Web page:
Serving hundreds of millions of registered users and thousands of new users every day, ICQ is currently the world's largest internet-based personal messaging system.
In essence, ICQ is a client-server application. ICQ servers are owned and maintained by icq.com Ltd. which distributes clients to end-users. The end user then uses the client program to contact an ICQ server or other ICQ clients using a certain protocol. This way the user can use the features presented by the ICQ network.
The ICQ protocol is not available to the public. It appears that icq.com does not want to reveal it's commercial approach or confine itself to a certain protocol. In spite of that, many projects were aimed at analyzing the ICQ protocol in various methods.4 The results were used to implement various unofficial ICQ clients with significant success. Currently there are quite a few open source projects that implement ICQ clients and the ``analyzed'' version of the protocol is available to the public.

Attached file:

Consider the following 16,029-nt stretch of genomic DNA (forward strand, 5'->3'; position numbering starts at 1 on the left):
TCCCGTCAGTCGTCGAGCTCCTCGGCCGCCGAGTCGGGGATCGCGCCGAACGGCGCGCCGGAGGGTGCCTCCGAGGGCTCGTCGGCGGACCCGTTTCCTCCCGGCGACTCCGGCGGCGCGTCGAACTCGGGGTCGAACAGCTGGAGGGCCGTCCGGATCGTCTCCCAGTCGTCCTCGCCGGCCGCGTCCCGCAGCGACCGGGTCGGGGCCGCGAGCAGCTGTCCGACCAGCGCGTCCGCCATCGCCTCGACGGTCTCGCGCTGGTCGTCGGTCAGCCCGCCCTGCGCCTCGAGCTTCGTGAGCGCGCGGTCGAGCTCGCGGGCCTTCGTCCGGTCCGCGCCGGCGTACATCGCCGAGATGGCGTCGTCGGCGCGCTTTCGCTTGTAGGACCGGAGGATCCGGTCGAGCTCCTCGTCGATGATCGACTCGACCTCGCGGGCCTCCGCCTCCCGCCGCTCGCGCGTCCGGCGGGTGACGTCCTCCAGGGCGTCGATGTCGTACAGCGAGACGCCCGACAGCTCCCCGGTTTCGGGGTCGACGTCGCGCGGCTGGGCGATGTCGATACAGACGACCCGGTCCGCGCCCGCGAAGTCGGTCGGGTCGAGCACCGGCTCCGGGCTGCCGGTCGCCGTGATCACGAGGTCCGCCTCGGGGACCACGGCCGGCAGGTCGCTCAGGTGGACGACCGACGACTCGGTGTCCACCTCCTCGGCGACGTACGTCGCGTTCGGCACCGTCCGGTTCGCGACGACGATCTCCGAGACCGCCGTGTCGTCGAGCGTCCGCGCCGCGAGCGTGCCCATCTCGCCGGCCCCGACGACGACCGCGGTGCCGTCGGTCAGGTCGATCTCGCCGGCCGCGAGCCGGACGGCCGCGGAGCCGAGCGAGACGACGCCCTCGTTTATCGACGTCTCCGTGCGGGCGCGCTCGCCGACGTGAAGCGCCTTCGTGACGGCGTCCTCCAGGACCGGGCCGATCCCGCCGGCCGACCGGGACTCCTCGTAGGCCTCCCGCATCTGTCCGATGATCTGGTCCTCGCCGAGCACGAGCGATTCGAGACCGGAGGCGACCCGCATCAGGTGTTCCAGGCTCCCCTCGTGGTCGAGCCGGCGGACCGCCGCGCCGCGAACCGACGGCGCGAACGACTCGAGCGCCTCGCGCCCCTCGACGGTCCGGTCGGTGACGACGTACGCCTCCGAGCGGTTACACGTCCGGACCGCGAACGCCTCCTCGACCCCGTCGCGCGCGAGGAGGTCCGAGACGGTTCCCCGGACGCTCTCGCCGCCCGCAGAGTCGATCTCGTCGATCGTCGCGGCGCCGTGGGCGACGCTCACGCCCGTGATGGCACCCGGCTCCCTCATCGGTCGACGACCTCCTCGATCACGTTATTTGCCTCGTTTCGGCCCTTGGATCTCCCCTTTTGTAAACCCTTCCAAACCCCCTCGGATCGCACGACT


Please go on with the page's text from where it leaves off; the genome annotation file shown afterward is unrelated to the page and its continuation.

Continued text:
The protocol published is a relatively simple message-sending protocol between the client and the server using both UDP and TCP to maintain connection and transfer information. In addition, a TCP connection between two clients is used to accomplish ``private chats''.
There is a reason to believe that a client implemented according to the open-source versions of the ICQ protocol will be functional so long as the ICQ network exists. This is because older ICQ clients still follow this protocol and for compatibility reasons it is not likely that it will be changed.
Later in this document we will review the current situation at the ICQ client ``market''. More information on unofficial ICQ clients can be found there.